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Driving in Winter

Driving in the winter is very different than in other times of the year. Adverse weather and longer periods of darkness makes driving more hazardous.

Most of us have very little experience of driving in extreme conditions, such as snow, so take some time to consider how it affects your driving. Don't just drive as normal.

Sometimes conditions can be extreme, as we have found out over recent winters, with prolonged periods of heavy snow and floods.

In very bad conditions, avoid driving completely, unless you absolutely have to make the journey and driving is the only option.

Prepare your vehicle

It’s a good idea to have your vehicle fully serviced before winter starts and have the anti-freeze tested. You can also do your own checks, making sure that the:

· Lights are clean and working;

· Battery is fully charged;

· Windscreen, wiper blades and other windows are clean, and the washer bottle filled with screen wash;

· Tyre condition, tread depth and pressure are legal / correct (of all the tyres, including the spare);

· Brakes are working well;

· Fluids are kept topped up, especially windscreen wash (to the correct concentration to prevent it freezing), anti-freeze and oil.

Emergency Kit

If this seems unnecessary, take a moment to imagine yourself stranded in your car overnight, due to a snow storm or floods. How would you stay warm? What would you eat and drink? If you must drive in these conditions, it is recommended that you carry:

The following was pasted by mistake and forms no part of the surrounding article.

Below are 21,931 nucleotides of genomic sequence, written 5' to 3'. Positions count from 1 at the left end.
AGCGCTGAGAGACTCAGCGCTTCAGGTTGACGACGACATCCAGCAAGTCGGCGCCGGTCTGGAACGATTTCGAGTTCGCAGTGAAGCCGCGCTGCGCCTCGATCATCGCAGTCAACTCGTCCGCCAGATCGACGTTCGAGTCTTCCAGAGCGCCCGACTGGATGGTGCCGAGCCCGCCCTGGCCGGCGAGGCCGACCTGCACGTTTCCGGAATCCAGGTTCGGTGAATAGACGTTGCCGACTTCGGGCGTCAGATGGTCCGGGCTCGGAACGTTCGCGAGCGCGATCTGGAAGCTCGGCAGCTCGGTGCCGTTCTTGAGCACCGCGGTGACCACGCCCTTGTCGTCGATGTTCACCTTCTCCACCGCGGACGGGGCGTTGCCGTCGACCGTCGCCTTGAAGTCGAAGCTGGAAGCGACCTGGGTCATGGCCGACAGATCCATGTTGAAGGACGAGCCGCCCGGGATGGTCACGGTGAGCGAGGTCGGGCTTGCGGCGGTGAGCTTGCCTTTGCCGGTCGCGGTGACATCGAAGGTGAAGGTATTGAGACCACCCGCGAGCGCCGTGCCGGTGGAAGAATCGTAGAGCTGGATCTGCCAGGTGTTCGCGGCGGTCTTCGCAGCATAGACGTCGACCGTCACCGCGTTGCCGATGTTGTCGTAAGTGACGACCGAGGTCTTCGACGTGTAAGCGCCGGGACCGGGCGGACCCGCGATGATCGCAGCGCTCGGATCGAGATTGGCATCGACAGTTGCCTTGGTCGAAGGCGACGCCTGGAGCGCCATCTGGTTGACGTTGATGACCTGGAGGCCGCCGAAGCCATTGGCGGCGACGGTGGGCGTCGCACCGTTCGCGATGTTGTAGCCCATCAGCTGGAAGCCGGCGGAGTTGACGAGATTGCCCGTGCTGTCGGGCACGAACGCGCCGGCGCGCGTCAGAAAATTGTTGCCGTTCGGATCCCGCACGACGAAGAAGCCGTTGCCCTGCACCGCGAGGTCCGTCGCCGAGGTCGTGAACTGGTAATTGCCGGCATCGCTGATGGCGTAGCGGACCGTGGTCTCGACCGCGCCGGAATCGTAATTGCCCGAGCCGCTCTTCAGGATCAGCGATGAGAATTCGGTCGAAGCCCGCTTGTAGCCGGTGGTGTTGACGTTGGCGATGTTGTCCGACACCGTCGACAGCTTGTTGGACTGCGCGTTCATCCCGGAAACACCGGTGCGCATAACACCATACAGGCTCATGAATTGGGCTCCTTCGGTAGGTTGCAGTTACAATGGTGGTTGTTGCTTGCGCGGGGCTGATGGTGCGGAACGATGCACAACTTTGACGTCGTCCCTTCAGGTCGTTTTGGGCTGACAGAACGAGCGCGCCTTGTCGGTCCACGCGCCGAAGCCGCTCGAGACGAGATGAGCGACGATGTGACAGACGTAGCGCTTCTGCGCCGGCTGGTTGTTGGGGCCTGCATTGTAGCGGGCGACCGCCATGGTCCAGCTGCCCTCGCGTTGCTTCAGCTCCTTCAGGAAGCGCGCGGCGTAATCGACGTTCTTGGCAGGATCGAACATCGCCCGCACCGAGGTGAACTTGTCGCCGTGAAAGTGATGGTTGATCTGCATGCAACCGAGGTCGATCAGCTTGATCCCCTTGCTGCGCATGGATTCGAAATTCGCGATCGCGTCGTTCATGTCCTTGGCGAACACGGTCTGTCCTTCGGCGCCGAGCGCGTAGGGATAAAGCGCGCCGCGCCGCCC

· Tow rope;

· A shovel;

· Wellington boots;

· A hazard warning triangle;

· De-icing equipment;

· First aid kit (in good order);

· A working torch;

· A car blanket;

· Warm clothes;

· Emergency Rations (including hot drink in a flask – non-alcoholic, of course);

· Mobile Phone (fully charged).

Prepare your journey

Listen to local/national weather broadcasts and travel bulletins – especially for the areas you will be driving through.

As conditions can change rapidly, check them regularly and be prepared to change your plans if conditions on your route worsen.

If conditions are very bad, and the emergency services are recommending that people don’t travel, then avoid making your journey unless it is absolutely necessary:

Can you postpone your trip?

Can you travel by other means, or avoid the need for the journey completely?

Can communication by using the phone or email negate your need to travel?

Stay Safe!


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